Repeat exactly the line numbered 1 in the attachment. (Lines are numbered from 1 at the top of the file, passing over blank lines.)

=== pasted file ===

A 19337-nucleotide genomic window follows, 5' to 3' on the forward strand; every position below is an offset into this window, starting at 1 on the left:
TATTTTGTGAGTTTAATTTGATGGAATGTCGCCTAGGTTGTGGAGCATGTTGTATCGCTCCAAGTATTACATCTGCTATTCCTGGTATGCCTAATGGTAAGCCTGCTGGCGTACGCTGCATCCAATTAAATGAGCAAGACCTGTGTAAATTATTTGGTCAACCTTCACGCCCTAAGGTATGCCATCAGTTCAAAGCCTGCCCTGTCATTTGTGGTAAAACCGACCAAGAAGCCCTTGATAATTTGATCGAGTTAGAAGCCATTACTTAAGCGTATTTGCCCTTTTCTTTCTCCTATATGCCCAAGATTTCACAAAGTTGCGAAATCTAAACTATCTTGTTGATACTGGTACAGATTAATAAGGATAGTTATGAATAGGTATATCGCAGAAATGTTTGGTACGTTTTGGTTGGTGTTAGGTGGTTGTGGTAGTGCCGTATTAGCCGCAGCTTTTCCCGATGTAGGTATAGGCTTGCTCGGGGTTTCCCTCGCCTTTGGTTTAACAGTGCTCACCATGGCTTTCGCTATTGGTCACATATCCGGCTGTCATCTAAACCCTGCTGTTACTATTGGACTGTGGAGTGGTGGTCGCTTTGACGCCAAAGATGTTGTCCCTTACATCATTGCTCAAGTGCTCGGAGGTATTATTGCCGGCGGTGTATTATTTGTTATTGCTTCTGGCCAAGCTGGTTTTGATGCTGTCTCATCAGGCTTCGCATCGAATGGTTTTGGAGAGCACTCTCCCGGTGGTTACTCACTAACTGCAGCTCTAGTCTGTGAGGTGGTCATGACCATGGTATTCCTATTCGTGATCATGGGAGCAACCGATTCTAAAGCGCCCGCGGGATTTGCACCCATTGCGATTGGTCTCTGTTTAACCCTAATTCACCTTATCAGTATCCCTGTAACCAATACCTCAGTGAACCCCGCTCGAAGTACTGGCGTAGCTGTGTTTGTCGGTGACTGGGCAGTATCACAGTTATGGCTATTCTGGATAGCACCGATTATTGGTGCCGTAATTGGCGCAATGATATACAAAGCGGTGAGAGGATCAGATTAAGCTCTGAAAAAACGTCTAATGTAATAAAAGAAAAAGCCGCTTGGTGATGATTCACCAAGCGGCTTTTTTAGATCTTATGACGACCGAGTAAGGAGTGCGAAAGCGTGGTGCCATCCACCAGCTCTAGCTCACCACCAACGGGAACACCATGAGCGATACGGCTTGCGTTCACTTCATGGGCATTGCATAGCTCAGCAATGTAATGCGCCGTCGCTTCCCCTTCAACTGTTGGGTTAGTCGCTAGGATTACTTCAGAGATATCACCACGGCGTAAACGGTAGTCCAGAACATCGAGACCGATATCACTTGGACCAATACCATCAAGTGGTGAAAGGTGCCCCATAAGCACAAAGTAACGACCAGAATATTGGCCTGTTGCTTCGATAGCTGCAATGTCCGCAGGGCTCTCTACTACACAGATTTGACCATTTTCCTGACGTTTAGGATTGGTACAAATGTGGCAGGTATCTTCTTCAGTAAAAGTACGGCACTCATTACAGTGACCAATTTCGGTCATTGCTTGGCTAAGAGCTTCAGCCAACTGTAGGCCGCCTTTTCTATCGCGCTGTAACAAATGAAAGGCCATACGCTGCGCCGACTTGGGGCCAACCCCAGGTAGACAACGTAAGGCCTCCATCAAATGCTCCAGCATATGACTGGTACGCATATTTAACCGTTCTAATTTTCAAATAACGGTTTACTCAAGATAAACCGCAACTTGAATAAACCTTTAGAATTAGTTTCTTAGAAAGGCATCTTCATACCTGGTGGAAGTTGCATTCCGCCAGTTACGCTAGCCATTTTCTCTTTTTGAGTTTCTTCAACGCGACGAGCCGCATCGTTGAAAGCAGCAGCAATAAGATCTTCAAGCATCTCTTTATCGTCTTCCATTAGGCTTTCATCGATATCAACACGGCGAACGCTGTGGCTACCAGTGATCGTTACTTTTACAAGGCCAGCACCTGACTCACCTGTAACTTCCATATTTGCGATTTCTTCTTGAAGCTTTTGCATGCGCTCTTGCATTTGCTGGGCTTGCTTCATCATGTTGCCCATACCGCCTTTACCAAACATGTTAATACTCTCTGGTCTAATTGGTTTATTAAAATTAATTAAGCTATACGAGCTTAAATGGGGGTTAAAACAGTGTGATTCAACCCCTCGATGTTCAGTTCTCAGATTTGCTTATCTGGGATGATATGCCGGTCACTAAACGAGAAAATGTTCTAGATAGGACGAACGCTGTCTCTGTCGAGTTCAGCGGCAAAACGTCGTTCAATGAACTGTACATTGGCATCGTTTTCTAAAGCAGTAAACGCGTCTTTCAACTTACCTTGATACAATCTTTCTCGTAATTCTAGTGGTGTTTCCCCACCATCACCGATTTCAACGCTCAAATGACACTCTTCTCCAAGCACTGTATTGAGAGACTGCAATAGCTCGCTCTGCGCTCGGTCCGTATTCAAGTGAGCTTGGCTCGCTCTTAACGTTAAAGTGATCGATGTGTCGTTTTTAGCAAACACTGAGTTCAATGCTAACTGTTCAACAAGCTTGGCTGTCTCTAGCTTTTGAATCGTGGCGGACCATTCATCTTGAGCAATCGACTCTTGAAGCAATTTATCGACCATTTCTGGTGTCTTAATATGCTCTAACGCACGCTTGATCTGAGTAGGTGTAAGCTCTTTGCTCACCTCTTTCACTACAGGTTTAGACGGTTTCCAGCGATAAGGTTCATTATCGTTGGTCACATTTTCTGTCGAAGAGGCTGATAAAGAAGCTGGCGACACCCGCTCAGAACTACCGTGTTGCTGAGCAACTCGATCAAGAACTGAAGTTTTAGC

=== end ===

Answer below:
A 19337-nucleotide genomic window follows, 5' to 3' on the forward strand; every position below is an offset into this window, starting at 1 on the left: